There were, however, differences between participants. Suzanne, a stay at home mom, for many years felt it was natural to feel disconnected from others in her role. In her case, it was a natural evolution to try something new when her kids were grown and her husband’s health improved. This was very different from Mark who suddenly didn’t feel connected any longer to his field of dentistry and patients and coworkers. So while I observed that the experience was slightly different for each participant, this feeling of disconnect created strong emotions towards wanting to change. The participants were consistent and clear that their work at the time carried little meaning for them.
Work was endless and carried little meaning: The participants described consistently that they were working hard for firms in never ending cycles of long hours and rewards. A few participants discussed feeling little creativity with no time for more interesting work with substance. At the same time, it was common for most participants that they were just working to pay the bills and make ends meet; they expended lots of activity but experienced little personal value. Many described their work lives as fearful, hectic, and working long hours. Suzanne summed this up best.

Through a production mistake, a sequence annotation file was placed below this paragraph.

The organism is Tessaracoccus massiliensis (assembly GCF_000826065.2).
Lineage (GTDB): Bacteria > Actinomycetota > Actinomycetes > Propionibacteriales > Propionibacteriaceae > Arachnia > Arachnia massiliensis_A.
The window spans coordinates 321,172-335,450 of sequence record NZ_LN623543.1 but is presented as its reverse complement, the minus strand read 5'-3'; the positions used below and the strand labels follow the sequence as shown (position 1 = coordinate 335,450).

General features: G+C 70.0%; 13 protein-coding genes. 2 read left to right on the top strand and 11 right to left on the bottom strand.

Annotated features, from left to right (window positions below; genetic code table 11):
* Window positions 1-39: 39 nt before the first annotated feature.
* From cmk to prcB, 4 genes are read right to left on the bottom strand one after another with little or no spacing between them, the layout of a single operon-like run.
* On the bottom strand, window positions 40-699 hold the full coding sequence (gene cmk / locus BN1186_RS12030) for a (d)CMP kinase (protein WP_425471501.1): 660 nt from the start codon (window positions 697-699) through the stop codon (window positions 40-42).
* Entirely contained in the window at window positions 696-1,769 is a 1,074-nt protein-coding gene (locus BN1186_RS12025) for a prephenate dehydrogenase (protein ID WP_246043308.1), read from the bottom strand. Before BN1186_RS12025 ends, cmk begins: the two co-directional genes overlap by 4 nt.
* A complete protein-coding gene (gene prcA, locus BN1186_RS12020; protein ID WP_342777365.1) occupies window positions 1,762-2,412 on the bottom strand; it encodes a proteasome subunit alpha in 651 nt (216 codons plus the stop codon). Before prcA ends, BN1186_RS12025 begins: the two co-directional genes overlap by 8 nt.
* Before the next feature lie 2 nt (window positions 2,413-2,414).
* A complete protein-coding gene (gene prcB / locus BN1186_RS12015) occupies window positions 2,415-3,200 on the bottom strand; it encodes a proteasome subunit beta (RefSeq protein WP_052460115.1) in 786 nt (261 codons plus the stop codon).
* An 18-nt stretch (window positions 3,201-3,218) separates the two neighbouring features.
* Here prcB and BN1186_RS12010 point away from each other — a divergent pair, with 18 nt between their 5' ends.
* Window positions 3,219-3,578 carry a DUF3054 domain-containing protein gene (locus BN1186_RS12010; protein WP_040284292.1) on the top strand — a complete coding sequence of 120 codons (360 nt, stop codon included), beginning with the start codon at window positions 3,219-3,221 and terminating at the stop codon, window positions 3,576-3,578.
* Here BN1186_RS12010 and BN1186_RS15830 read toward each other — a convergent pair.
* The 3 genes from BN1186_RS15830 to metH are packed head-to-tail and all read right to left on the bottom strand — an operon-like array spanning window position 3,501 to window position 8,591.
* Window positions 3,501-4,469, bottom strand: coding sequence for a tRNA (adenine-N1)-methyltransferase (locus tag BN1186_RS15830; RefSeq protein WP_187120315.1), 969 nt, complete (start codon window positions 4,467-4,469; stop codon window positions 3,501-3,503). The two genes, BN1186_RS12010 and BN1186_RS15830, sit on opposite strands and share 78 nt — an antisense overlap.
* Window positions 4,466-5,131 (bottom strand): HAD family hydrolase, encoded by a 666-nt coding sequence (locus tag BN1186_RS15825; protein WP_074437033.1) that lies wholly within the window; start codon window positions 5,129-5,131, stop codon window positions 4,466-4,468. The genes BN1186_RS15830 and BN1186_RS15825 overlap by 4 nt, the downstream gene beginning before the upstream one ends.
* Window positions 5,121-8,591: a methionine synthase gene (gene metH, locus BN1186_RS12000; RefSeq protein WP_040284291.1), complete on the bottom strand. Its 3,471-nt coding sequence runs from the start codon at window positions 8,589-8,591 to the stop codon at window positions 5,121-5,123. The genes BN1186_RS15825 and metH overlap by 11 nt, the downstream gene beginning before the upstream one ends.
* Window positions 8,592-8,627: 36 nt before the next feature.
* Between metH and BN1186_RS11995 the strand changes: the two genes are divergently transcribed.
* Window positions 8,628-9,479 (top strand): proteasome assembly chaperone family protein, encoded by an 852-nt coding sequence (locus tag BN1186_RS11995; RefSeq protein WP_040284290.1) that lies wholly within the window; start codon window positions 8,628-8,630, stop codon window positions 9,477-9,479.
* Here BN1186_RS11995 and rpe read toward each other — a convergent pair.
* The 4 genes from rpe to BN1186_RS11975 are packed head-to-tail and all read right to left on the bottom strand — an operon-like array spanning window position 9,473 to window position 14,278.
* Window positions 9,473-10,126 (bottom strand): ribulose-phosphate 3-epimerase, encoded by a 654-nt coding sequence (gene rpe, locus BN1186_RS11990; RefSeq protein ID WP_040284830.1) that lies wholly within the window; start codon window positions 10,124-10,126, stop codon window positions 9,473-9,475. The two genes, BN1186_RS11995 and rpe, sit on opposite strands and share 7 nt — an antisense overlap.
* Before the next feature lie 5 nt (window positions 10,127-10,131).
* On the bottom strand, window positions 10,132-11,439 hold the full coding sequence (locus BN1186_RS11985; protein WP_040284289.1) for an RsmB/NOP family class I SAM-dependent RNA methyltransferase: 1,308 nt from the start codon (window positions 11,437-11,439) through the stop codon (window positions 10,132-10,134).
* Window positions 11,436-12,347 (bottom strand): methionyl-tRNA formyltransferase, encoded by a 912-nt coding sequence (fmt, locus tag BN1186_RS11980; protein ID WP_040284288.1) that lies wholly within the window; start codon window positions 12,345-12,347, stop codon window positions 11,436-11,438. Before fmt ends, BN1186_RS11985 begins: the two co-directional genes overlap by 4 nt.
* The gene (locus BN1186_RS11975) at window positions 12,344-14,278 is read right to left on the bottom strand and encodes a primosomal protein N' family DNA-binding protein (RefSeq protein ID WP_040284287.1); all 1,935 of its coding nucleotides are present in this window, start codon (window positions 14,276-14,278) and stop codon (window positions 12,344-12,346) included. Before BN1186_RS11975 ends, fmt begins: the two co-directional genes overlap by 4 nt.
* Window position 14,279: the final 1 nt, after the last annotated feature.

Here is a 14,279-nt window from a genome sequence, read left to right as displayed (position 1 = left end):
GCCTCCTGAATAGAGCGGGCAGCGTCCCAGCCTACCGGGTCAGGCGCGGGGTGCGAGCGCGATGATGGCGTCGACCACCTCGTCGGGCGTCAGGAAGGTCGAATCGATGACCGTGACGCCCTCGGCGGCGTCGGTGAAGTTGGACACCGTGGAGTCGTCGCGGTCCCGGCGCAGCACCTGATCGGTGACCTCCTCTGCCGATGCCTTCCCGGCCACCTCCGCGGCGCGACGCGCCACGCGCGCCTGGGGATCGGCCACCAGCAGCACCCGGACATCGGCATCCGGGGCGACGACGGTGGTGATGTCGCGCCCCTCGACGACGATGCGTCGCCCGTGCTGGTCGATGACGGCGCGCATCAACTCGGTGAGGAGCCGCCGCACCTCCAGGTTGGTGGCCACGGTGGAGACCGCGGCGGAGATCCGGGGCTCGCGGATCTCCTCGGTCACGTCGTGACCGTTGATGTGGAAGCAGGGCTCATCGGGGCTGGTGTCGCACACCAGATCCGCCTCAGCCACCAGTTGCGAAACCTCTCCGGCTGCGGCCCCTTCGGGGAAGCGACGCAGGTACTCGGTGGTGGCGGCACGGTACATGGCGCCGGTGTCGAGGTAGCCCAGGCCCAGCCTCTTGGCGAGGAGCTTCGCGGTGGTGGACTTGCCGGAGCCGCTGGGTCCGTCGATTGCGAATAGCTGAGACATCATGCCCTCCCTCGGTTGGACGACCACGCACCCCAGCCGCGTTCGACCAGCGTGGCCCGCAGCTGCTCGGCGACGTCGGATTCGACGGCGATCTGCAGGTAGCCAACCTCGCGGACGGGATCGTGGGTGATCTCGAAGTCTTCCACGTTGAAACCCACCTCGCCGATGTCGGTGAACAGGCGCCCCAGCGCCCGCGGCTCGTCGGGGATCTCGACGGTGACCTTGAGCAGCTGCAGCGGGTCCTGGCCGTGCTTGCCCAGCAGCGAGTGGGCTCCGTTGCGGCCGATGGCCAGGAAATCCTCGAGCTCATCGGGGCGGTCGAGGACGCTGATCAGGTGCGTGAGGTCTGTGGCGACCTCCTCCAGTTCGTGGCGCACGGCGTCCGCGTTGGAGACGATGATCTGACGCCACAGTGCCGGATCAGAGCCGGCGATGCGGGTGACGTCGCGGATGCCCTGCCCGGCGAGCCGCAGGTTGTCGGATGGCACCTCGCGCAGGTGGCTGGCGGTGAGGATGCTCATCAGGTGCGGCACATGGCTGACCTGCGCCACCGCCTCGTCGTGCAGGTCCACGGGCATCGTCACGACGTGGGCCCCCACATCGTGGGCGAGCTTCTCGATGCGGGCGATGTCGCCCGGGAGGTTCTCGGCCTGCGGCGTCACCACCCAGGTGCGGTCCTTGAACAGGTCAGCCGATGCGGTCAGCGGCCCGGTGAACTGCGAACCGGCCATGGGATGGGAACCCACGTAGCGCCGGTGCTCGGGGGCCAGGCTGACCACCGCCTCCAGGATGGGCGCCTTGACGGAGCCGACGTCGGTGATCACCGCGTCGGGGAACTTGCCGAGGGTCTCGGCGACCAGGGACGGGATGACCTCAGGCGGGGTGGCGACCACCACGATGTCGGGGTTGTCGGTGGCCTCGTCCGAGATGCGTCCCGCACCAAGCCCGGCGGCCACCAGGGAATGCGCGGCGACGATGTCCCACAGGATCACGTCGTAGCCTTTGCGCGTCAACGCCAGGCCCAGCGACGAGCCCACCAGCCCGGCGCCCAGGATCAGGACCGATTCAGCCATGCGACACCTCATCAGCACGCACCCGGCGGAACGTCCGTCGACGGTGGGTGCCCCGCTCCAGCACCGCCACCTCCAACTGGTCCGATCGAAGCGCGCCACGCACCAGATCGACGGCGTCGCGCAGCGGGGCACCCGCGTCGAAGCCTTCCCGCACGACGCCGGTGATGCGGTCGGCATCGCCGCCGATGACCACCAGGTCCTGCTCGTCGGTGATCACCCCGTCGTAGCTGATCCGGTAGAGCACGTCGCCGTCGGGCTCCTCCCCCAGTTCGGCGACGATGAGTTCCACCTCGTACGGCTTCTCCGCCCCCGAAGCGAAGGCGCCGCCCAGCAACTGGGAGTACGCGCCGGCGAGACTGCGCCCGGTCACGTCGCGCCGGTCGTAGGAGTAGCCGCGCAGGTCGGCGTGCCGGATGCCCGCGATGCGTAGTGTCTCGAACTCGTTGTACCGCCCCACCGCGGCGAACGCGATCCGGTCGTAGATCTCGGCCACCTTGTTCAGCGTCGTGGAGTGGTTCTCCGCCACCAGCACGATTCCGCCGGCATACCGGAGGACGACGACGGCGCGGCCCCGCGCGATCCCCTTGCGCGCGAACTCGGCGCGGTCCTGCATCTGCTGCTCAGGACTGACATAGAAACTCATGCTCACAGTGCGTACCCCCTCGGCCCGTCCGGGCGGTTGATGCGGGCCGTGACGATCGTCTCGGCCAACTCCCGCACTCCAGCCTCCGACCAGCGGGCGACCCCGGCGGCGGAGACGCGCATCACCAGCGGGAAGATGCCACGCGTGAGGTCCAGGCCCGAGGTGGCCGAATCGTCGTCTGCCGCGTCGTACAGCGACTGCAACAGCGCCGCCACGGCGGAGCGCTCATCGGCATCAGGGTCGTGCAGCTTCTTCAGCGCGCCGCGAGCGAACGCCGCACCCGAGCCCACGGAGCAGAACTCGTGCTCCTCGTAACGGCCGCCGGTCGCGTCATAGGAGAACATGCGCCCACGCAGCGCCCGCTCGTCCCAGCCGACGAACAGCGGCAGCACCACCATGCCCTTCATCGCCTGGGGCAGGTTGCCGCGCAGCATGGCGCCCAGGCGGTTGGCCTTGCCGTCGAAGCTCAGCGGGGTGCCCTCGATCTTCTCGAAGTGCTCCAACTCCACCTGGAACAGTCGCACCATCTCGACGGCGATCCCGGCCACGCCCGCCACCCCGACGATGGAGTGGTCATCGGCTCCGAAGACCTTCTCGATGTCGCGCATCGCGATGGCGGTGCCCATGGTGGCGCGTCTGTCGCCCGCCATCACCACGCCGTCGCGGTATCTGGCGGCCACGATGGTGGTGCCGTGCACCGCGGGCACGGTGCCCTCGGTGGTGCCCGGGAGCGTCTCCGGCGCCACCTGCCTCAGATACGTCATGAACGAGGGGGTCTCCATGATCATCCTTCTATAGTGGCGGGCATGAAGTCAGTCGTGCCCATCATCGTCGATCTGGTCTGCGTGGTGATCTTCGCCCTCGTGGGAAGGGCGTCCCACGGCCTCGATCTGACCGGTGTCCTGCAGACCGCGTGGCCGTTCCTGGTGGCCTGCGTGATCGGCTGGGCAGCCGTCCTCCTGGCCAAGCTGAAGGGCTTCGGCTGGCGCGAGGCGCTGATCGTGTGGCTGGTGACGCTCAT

Suzane: Well, I had been working like 90 hours a week because of our situation because of, you know, just trying to keep up with – you know, keep our house up, the medical expenses and things like that. So I was really worn out.
Many participants had this feeling of being caught in a never ending wheel of work.